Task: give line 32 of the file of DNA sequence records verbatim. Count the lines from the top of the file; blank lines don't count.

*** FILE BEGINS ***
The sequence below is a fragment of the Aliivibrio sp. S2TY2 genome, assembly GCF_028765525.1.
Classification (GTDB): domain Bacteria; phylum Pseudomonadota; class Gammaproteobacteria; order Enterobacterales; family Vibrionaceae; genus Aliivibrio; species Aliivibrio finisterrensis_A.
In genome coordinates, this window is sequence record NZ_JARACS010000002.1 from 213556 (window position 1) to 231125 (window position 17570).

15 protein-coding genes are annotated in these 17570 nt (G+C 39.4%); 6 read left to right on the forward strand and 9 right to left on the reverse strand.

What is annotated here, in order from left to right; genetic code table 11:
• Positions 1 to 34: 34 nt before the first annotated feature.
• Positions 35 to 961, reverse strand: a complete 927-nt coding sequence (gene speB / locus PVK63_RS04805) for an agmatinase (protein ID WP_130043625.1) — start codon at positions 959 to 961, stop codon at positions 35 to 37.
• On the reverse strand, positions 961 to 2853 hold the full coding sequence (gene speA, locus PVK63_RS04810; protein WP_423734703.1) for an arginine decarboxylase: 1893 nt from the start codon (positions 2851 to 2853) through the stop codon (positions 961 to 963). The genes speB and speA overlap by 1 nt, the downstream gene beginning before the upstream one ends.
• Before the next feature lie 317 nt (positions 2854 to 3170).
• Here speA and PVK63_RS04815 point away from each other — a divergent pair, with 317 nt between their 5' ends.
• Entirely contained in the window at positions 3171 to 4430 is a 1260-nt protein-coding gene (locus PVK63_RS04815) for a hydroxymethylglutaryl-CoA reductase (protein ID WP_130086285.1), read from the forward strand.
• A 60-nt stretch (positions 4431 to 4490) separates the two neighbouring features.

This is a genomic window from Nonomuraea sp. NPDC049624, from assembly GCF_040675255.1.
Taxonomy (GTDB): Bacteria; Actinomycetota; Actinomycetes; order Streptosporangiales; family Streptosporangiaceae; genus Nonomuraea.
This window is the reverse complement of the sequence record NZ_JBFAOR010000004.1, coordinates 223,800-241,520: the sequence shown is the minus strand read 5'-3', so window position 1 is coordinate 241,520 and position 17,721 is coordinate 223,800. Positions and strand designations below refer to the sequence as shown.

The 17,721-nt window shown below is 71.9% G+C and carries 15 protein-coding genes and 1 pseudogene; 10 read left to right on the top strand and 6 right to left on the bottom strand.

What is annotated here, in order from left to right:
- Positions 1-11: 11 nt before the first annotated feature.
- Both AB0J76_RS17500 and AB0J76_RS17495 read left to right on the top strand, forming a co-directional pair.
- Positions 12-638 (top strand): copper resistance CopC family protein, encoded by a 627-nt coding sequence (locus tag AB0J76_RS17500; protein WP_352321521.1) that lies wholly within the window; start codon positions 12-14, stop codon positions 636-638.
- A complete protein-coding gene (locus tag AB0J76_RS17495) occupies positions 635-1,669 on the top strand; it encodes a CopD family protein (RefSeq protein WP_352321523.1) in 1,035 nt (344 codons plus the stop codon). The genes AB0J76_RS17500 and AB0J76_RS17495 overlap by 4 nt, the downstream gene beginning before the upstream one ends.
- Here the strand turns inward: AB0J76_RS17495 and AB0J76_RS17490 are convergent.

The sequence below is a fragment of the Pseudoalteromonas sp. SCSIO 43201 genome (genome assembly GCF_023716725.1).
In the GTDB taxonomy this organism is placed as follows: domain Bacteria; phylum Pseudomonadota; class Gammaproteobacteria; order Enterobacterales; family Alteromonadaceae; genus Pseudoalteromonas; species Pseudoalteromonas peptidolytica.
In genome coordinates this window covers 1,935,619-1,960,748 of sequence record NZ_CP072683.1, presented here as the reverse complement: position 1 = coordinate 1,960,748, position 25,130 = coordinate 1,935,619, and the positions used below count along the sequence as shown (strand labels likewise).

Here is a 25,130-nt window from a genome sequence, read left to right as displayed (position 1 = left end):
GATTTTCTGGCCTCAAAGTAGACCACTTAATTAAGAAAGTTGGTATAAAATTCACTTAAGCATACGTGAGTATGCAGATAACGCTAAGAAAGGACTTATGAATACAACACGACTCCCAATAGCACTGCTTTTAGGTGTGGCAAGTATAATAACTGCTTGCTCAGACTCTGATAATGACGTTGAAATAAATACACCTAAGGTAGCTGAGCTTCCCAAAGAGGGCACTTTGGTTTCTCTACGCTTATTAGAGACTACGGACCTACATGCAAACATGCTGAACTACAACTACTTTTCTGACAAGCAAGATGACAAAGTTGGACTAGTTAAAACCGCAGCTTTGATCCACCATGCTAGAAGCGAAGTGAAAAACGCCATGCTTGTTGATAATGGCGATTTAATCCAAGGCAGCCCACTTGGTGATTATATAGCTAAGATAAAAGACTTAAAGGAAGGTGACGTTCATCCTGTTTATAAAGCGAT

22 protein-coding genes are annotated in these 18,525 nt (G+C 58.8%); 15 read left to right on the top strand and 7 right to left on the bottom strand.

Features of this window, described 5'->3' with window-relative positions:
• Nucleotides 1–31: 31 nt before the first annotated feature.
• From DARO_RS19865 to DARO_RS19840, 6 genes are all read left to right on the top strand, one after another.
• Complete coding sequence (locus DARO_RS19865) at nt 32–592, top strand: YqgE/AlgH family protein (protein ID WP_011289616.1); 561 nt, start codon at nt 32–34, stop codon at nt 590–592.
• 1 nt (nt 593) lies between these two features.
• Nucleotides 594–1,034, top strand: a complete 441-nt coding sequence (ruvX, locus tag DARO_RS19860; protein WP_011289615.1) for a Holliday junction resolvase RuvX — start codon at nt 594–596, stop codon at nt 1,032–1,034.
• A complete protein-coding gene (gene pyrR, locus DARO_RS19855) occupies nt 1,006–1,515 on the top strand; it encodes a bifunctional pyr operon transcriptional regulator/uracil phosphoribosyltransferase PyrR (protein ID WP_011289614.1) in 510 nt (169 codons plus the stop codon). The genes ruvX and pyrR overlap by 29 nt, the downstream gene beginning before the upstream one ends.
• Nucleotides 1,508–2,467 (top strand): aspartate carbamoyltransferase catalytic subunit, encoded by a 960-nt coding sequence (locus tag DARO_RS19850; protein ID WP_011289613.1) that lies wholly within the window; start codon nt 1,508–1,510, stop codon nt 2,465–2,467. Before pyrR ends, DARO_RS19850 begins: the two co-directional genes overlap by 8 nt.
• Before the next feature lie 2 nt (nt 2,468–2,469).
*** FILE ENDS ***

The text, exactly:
• Complete coding sequence (locus DARO_RS19865) at nt 32–592, top strand: YqgE/AlgH family protein (protein ID WP_011289616.1); 561 nt, start codon at nt 32–34, stop codon at nt 590–592.